George Osborne is moving ahead with plans for a new fiscal framework that will allow the government to borrow only in exceptional circumstances.
The Chancellor will introduce a rule to prevent future governments from spending more than they collect in revenue during periods of growth in order to cut the national debt and prepare for uncertainty in the future.
"With our national debt unsustainably high, and with the uncertainty about what the world economy will throw at us in the coming years, we must now fix the roof while the sun is shining," Osborne will say in his annual Mansion House speech.
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Running a budget surplus is something few governments have been able to achieve since World War Two, the BBC points out. The new framework will, however, allow the country to run a deficit when in recession and the task of policing the plan will fall on the independent Office for Budget Responsibility.
Osborne will also announce that a group known as the Committee of the Commissioners for the Reduction of the National Debt will be revived and meet for the first time in 150 years.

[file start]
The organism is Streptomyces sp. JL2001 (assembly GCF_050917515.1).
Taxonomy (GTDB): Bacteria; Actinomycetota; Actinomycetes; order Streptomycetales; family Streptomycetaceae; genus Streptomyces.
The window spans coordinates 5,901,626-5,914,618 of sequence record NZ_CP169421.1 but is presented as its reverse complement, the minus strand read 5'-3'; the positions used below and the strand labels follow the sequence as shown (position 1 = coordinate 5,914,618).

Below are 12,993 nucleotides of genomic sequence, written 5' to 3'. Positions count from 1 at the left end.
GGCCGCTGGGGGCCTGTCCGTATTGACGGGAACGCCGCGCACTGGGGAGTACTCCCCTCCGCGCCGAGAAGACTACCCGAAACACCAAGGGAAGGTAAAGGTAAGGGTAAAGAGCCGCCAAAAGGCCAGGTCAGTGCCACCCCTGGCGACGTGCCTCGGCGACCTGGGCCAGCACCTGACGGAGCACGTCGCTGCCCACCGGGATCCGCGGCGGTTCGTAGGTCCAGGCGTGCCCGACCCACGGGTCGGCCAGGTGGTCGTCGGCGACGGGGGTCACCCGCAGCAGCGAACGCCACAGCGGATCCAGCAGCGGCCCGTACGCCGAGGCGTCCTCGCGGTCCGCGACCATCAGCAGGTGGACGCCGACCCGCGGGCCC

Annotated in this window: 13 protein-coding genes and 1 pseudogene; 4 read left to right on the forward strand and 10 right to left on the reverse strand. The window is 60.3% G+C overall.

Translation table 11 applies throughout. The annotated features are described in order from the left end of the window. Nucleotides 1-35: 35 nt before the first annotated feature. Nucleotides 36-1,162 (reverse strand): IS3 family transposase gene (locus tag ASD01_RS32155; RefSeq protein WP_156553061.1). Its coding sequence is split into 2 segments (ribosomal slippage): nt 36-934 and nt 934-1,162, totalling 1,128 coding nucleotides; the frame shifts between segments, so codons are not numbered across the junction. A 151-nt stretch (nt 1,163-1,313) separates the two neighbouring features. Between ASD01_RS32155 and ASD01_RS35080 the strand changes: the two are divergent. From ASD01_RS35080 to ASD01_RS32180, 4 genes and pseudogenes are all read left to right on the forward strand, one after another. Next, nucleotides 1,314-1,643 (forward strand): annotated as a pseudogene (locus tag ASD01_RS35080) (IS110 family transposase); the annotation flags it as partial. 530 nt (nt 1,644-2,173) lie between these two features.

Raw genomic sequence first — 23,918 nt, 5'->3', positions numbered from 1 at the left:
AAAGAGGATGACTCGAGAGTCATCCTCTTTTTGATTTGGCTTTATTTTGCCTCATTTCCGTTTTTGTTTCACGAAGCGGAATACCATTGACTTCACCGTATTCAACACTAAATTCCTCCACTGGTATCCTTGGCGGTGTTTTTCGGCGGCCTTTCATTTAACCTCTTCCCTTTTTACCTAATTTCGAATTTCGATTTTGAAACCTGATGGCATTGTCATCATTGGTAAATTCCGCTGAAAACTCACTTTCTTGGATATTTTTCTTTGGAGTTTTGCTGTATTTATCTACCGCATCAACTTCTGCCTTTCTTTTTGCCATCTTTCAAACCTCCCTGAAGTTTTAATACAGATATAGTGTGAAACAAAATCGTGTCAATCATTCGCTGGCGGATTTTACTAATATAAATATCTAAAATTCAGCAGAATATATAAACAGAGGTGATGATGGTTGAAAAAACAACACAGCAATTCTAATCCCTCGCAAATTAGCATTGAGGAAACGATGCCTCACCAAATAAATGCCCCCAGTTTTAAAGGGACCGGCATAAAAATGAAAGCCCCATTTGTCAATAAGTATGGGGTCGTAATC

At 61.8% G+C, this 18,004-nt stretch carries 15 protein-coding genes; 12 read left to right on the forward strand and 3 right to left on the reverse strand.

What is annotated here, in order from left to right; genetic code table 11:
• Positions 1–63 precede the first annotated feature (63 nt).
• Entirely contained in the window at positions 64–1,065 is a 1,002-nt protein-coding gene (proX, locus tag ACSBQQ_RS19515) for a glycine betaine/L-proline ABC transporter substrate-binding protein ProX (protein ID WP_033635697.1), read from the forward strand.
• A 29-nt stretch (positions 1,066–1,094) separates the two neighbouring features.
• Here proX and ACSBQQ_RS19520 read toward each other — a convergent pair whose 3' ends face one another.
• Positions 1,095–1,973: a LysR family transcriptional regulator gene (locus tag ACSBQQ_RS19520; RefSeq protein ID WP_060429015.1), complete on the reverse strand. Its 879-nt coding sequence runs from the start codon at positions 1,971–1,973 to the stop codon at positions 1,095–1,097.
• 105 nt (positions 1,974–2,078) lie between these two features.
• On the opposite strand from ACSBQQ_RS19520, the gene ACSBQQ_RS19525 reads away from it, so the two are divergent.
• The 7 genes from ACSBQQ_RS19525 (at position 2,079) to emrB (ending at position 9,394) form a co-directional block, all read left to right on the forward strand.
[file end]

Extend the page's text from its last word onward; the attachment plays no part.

Initially set up to help repair the economic damage caused by the Napoleonic wars, the group will include the governor of the Bank of England, the speaker of the House of Commons, and the Lord Chief Justice, who will meet to discuss a plan for permanent deficit reduction.
The House of Commons is expected to vote on the proposal later this year, but it is likely to have vocal critics on the left and will be a major test for the next Labour leader, says the Financial Times.
Peter Dominiczak at the Daily Telegraph agrees, describing the move as "a trap" for the Labour party, which will face widespread criticism if it doesn't support the vote. "After the borrowing under the last Labour government and the policies put forward by Ed Miliband, the next leader of the party will have a lot of questions to answer," a government source told the newspaper.
The Chancellor's proposals have already been viewed by many as an attempt to secure his legacy. "Osborne sees his proposed budget surplus law as the capstone of his struggle to restore order to the public finances since becoming chancellor in 2010: a means of locking in his legacy of balancing the books," says the Financial Times.
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